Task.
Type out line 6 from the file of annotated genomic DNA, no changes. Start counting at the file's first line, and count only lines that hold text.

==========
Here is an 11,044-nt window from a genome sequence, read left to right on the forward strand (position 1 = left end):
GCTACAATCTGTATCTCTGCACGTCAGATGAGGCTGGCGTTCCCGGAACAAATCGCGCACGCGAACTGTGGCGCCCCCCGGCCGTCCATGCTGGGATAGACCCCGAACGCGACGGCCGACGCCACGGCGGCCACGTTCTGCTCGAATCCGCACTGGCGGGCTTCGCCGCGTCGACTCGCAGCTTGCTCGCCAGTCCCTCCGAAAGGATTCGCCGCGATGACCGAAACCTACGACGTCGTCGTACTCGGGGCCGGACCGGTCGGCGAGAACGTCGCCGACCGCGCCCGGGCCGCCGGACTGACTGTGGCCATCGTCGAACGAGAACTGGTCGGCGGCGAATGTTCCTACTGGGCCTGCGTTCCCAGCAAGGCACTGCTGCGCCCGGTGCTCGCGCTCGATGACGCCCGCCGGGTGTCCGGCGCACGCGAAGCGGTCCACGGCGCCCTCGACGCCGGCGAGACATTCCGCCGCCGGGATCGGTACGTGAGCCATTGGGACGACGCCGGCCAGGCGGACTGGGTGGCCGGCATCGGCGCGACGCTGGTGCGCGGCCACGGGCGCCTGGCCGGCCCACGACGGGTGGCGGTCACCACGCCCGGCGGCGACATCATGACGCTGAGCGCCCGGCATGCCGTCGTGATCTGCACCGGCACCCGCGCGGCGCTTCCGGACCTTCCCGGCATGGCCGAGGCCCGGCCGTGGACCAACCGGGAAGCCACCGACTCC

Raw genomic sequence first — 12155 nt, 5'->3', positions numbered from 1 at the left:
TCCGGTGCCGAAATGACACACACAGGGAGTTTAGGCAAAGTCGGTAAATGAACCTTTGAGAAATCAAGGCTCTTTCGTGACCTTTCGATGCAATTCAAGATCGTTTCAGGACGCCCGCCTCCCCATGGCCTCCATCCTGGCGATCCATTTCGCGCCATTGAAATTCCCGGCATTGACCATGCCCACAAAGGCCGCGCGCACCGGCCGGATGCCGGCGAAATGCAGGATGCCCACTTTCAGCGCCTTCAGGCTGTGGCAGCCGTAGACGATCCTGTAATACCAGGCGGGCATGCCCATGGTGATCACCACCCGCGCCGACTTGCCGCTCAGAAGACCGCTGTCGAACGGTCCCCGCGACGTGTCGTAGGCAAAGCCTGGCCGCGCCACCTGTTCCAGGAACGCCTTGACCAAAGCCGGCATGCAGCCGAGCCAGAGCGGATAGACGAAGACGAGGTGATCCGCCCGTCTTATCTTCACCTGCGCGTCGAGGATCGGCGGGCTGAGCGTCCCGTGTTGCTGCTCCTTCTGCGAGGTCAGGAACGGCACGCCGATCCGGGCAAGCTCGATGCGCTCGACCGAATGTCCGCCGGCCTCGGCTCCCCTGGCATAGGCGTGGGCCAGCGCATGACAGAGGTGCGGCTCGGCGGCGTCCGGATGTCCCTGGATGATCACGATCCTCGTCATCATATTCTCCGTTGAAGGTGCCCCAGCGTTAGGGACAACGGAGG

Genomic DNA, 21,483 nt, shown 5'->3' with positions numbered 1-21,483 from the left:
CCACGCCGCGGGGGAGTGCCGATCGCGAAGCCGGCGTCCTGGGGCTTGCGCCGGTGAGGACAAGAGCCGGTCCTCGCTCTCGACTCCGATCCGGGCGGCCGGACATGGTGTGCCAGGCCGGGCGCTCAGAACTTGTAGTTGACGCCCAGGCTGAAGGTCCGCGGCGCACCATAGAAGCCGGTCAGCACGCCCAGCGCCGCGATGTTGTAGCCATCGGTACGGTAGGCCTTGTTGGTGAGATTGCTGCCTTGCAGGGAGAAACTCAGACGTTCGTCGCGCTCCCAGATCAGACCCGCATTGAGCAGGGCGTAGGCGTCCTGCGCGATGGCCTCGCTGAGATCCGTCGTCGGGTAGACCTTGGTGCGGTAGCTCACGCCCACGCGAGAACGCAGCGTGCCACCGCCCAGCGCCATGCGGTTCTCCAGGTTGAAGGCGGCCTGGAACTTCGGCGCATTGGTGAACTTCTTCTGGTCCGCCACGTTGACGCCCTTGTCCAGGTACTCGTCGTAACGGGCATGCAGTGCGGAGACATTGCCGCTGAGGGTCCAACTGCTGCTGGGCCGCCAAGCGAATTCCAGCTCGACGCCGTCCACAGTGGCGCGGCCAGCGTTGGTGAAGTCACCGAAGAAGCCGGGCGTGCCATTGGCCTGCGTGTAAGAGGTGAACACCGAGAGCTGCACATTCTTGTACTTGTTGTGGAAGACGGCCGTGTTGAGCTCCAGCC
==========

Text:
CCACGCCGCGGGGGAGTGCCGATCGCGAAGCCGGCGTCCTGGGGCTTGCGCCGGTGAGGACAAGAGCCGGTCCTCGCTCTCGACTCCGATCCGGGCGGCCGGACATGGTGTGCCAGGCCGGGCGCTCAGAACTTGTAGTTGACGCCCAGGCTGAAGGTCCGCGGCGCACCATAGAAGCCGGTCAGCACGCCCAGCGCCGCGATGTTGTAGCCATCGGTACGGTAGGCCTTGTTGGTGAGATTGCTGCCTTGCAGGGAGAAACTCAGACGTTCGTCGCGCTCCCAGATCAGACCCGCATTGAGCAGGGCGTAGGCGTCCTGCGCGATGGCCTCGCTGAGATCCGTCGTCGGGTAGACCTTGGTGCGGTAGCTCACGCCCACGCGAGAACGCAGCGTGCCACCGCCCAGCGCCATGCGGTTCTCCAGGTTGAAGGCGGCCTGGAACTTCGGCGCATTGGTGAACTTCTTCTGGTCCGCCACGTTGACGCCCTTGTCCAGGTACTCGTCGTAACGGGCATGCAGTGCGGAGACATTGCCGCTGAGGGTCCAACTGCTGCTGGGCCGCCAAGCGAATTCCAGCTCGACGCCGTCCACAGTGGCGCGGCCAGCGTTGGTGAAGTCACCGAAGAAGCCGGGCGTGCCATTGGCCTGCGTGTAAGAGGTGAACACCGAGAGCTGCACATTCTTGTACTTGTTGTGGAAGACGGCCGTGTTGAGCTCCAGCC